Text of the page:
Tak brings our attention to a Perry Anderson review of a new book on the history of the family: Between Sex and Power: Family in the World 1900-2000. Here is how Anderson characterizes the central focus of the book:
All traditional family systems, Therborn argues, have comprised three regimes: of patriarchy, marriage and fertility (crudely summarized–who calls the shots in the family, how people hitch up, how many kids result). Between Sex and Power sets out to trace the modern history of each.
Patriarchy is defined as male power within the family, not necessarily broader discrimination against women – although that might be part of it.
What particularly caught my eye (perhaps because of the discussion over my use of life expectancy statistics to discuss inequality) was this line:
Harshest of all was the Hindu system of North India, in a league of its own for repression. As Therborn notes, this is one of the very few parts of the world where men live longer than women, even today.
It is interesting to note that Sen makes much of the high life expectancy (and literacy) of women in Kerala, in southern India. Last winter break I was traveling in India and was struck by the tremendous regional variation in the degree to which women were free to walk the streets. Taking a trip from Delhi to Gujarat we drove through Rajasthan. When we were in Jaipur I was surprised at how few women were out on the street, or driving scooters. (I wrote about the trip here.) It was like taking a trip from New York to Washington DC and suddenly realizing that there are no women walking the streets in Philadelphia.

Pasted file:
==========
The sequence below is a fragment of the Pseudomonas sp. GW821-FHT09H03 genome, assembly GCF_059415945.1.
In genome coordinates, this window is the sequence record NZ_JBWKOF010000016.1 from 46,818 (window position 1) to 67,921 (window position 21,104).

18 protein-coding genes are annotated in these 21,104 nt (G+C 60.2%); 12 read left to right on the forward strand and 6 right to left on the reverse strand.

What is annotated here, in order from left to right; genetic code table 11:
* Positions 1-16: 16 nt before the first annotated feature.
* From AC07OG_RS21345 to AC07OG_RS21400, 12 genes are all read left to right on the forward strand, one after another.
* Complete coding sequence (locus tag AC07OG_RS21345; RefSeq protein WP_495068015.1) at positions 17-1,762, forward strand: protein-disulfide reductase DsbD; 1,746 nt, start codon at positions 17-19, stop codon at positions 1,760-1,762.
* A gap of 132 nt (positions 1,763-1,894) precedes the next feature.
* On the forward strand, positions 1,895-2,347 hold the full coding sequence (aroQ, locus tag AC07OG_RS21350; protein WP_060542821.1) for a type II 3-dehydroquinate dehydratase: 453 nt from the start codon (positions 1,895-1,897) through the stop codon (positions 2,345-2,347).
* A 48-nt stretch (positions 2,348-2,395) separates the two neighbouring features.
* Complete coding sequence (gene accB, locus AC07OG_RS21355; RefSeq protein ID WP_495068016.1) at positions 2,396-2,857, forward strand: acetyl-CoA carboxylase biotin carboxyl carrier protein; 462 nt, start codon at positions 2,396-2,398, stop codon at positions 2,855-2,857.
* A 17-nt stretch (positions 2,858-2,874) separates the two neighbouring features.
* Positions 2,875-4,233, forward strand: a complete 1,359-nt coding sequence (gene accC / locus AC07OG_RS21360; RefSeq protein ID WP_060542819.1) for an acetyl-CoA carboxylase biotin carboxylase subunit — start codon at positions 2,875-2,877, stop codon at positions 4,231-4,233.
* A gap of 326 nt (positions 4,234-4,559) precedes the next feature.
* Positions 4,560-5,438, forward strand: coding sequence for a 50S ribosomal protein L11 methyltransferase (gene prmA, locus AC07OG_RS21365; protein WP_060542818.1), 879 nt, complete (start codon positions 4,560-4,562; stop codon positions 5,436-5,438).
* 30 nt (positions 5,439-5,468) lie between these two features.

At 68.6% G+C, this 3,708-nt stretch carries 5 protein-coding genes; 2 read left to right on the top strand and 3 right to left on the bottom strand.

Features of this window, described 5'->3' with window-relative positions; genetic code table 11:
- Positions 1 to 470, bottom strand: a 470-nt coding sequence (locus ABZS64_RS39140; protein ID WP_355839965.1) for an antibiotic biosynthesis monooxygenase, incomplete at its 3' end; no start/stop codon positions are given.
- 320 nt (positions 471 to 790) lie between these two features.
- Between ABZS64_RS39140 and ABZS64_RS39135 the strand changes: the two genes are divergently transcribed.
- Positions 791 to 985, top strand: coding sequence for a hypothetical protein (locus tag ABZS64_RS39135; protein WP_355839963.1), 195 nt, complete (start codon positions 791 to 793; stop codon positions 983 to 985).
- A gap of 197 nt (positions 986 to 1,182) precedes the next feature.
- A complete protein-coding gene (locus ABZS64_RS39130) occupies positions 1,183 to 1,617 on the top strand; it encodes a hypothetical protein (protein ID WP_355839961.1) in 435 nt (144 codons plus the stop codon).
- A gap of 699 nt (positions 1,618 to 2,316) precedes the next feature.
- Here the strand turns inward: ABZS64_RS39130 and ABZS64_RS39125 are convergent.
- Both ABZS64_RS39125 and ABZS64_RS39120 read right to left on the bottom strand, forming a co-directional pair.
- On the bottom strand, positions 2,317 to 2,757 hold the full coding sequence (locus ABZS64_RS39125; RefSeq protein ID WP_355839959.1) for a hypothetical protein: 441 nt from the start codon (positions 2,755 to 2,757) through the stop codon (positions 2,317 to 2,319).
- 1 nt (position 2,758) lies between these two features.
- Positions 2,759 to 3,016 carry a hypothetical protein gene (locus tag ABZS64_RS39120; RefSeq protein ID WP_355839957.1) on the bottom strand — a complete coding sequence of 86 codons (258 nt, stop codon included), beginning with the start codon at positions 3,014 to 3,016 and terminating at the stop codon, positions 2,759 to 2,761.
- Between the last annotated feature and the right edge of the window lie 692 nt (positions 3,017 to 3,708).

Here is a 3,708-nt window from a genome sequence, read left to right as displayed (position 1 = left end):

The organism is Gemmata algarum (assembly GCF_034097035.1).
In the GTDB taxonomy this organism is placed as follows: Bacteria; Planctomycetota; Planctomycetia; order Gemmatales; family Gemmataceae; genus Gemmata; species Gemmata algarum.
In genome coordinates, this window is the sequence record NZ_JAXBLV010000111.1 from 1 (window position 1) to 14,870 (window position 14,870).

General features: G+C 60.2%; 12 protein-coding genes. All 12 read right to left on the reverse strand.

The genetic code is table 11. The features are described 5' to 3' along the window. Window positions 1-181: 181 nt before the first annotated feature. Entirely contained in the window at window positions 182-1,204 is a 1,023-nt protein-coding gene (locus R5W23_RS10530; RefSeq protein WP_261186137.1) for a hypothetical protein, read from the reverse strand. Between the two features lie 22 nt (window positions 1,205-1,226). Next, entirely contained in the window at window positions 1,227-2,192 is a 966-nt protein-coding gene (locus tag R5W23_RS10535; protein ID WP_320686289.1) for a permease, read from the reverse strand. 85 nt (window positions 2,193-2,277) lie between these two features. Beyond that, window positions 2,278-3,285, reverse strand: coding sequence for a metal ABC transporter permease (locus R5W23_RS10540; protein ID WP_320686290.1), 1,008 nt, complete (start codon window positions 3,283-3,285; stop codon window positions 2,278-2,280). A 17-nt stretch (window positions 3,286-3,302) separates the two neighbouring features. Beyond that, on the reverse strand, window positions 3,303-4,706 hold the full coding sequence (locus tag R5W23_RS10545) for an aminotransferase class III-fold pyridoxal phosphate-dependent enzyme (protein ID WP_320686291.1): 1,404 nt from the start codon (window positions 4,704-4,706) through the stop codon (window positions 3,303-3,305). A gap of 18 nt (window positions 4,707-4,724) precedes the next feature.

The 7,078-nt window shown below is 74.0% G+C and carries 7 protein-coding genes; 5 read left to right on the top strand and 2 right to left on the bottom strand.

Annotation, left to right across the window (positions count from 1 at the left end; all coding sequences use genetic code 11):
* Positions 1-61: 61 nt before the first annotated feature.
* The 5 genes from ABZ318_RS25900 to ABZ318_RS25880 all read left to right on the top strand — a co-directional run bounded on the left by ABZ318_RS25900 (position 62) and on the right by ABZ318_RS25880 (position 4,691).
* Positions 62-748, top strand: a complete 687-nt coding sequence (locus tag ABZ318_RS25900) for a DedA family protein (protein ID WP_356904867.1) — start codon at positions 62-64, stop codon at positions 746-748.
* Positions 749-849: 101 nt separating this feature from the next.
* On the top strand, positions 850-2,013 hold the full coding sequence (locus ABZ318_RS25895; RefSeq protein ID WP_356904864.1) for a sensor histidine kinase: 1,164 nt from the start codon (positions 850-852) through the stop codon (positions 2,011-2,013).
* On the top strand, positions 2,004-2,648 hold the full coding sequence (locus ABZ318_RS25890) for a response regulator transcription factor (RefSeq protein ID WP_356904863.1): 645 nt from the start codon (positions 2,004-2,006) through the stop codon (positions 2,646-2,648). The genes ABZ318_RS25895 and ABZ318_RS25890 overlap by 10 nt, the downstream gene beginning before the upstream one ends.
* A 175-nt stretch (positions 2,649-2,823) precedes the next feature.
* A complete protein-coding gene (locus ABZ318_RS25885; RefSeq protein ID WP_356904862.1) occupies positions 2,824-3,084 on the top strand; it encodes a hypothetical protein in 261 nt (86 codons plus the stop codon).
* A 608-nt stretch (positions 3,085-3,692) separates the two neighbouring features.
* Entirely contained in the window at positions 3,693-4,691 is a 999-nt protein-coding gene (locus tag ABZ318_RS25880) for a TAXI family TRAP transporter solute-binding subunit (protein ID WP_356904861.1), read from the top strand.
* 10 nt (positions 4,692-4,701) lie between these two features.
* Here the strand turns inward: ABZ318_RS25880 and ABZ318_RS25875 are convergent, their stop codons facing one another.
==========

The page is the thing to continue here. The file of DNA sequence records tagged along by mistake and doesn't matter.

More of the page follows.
Calling the Hindu system in North India one of the harshest against women ignores the complexity of regional variation. And yet, the same data – life expectancy – can give us a rough account of some of that regional variation. It isn’t a substitute for detailed local analysis, but it can point the way, telling us where to look. If women generally outlive men, then it is something to notice if women in a particular region have unusually high, or unusually low life expectancies.
Finally, one last thing struck me about the review. From Anderson’s account (glowing as it is) it sounds as if it reproduces many of the myths about the liberated Western woman vs. the oppressed women of the East. It is one thing to talk about women getting more sexual pleasure in Norther Europe in the 1960s, but one should remember that much of the Kama Sutra is about a woman’s pleasure:
It may be said that, if the ways of working in men and women are different, why should not there be a difference, even in the pleasure they feel, and which is the result of those ways.
But this objection is groundless, for, the person acting and the person acted upon being of different kinds, there is a reason for the difference in their ways of working; but there is no reason for any difference in the pleasure they feel, because they both naturally derive pleasure from the act they perform.
One thing that struck me about being in India was how many women hold positions of real power. I’m not just talking about political dynasties, but at all levels of society.
There is also tremendous variation by class, and it isn’t necessarily the poor women who are the most powerless. Far from it. As I wrote elsewhere:
it is arguable that much of the most visible violence against women in India (such as “kitchen fires”) occurs in lower-middle-class homes, in families struggling to live a lifestyle beyond that which their limited means can afford them.
It seems like this is a book that is worth reading, but I am always worried when such far reaching studies adopt a teleological narrative in which the whole world is seen as moving inextricably towards a society that looks very much like that of Sweden. In his classic study of the family Engels drew on the work of anthropologist Lewis Henry Morgan who proposed exactly such a teleological schema of the family. From the review, it isn’t clear to me that this book is much different.
NOTE: Since I mentioned sexual pleasure, I should also link to this recent article in the New York Times, which says:
that female orgasms are simply artifacts – a byproduct of the parallel development of male and female embryos in the first eight or nine weeks of life.